Fish and Aquatic Life
Weister Creek, located in central Vernon County, flows in a southeasterly direction for 7.8
miles before reaching the Kickapoo River north of La Farge. This stream has a gradient of 39
feet per mile and drains forested hillsides, agricultural valleys and ridgetops as well as a
portion of the Kickapoo Valley Reserve. Wetlands surround the lower segment of Weister
Creek within the Reserve. Weister Creek is a Class III trout stream for its entire length.
The most recent survey, conducted in 1990, documented brown trout and numerous forage
fish species. The stream bottom was dominated by sand and gravel. In-stream cover consisted
of woody debris and undercut banks. Weister Creek should be resurveyed after conclusion of
the Middle Kickapoo River Priority Watershed Project in 2004. WDNR records indicate that Weister Creek has been regularly stocked with brown trout since 1960. Access to Weister
Creek is from six road crossings and the Kickapoo Valley Reserve.
From: Ripp, Coreen, Koperski, Cindy and Folstad, Jason. 2002. The State of the Lower Wisconsin River Basin.
PUBL WT-559-2002. Wisconsin Department of Natural Resources, Madison, WI.
Author Cynthia Koperski
Weister Creek, T13N, R2W, Section 9. Surface Acres = 9.9, Miles = 7.8, Gradient = 39.3 feet per mile.
This clear, hard water stream flows in a southeasterly direction and is a tributary of the Kickapoo River. It is Class III brown trout water. Scattered open water areas were noted from about one-half mile below Dell downstream during the winter aerial groundwater survey. Sand is the dominant bottom type, but there is considerable gravel, some rubble and silt in nearly equal amounts, and a little boulder. Access is provided by five road crossings. Muskrat are significant and beaver are present. Waterfowl use includes nesting wood ducks and migrant puddle ducks.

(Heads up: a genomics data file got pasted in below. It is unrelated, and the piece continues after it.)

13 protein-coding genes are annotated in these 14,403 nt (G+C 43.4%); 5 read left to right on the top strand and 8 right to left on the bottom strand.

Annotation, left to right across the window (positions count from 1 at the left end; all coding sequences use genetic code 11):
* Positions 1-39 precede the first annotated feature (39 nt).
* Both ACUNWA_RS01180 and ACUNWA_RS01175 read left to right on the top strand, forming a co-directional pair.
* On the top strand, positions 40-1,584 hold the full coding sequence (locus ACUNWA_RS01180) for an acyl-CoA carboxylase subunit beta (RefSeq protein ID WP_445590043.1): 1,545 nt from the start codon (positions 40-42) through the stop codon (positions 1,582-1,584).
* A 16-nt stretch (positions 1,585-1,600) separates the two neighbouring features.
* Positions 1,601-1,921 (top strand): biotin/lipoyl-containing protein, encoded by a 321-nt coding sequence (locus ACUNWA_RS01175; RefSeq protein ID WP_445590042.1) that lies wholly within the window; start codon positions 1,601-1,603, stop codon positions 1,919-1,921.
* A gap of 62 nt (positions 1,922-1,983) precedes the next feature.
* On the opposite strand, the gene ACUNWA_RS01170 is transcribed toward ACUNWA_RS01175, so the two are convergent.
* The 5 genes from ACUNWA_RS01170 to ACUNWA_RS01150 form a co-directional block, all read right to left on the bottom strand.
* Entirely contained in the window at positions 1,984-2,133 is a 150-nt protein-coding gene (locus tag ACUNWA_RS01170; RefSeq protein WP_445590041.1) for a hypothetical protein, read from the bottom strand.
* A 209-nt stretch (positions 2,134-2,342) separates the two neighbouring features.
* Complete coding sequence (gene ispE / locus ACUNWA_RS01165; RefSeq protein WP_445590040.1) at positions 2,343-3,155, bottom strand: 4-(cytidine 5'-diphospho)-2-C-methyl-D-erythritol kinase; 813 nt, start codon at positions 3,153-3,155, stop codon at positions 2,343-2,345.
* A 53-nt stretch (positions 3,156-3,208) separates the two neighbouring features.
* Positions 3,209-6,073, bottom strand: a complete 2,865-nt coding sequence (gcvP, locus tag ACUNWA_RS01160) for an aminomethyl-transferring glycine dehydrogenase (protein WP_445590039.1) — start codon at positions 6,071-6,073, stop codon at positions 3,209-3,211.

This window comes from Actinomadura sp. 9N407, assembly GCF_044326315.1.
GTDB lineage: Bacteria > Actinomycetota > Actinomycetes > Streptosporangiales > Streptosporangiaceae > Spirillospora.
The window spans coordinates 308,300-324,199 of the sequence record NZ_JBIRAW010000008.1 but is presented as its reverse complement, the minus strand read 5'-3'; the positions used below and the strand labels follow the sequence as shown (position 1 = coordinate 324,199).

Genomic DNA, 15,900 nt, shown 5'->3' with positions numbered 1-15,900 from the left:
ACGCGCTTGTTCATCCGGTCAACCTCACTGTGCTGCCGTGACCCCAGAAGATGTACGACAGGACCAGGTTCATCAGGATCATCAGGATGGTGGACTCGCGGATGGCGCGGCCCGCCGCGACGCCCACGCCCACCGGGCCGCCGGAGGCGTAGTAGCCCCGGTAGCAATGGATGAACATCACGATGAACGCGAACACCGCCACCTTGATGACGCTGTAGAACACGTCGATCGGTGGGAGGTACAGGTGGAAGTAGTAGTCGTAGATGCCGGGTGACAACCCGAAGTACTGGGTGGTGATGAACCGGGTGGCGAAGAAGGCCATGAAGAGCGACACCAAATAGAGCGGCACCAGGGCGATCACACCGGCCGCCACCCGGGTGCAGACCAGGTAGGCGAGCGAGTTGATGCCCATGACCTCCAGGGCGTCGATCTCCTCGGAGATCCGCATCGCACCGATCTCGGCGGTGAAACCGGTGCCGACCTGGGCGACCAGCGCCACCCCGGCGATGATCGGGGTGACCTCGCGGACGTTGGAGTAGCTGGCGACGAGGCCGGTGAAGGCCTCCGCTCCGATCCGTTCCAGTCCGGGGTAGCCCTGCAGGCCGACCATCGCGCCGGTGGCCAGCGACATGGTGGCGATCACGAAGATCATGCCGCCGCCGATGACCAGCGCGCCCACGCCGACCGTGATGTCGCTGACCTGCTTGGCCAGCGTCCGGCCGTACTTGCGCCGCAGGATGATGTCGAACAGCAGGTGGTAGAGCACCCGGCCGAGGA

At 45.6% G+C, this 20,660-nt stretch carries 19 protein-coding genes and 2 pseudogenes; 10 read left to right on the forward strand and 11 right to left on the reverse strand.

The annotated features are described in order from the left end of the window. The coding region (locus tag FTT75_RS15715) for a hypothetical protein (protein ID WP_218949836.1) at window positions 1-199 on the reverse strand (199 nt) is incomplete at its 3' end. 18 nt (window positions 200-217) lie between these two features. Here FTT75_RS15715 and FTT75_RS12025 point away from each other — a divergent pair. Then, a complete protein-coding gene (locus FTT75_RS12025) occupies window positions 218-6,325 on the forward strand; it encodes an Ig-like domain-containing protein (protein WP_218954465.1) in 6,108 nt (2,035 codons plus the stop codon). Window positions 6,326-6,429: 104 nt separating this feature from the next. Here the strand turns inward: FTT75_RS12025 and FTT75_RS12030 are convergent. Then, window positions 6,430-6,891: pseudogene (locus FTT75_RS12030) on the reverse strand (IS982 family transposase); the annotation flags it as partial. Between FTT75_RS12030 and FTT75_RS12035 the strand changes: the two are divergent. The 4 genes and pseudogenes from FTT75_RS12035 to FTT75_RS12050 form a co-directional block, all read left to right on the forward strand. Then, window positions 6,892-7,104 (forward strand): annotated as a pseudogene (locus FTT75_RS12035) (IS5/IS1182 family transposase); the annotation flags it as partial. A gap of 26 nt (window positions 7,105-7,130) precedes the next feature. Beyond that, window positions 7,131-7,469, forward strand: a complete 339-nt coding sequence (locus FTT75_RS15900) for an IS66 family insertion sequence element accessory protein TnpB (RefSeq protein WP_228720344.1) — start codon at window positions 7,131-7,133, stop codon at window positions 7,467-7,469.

From: Klick, Thomas A. and Threinen, C.W., 1973. Lake and Stream Classification Project. Surface Water Resources of Vernon County, Department of Natural Resources, Madison, WI.
Author Surface Water Inventory Of Wisconsin
Weister Creek was assessed during the 2018 listing cycle; new biological (fish Index of Biotic Integrity (IBI) scores) sample data were clearly below 2018 WisCALM listing thresholds for the Fish and Aquatic Life use. This water is meeting this designated use and is not considered impaired.
Author Ashley Beranek
Wisconsin has over 84,000 miles of streams, 15,000 lakes and milllions of acres of wetlands. Assessing the condition of this vast amount of water is challenging. The state's water monitoring program uses a media-based, cross-program approach to analyze water condition. An updated monitoring strategy (2015-2020) is now available.
Compliance with Clean Water Act fishable, swimmable standards are located in the Executive Summary of Water Condition in 2016 . See also 'monitoring' and 'projects'.
Wisconsin's Water Quality Standards provide qualitative and quantitative goals for waters that are protective of Fishable, Swimmable conditions [Learn more]. Waters that do not meet water quality standards are considered impaired and restoration actions are planned and carried out until the water is once again fishable and swimmable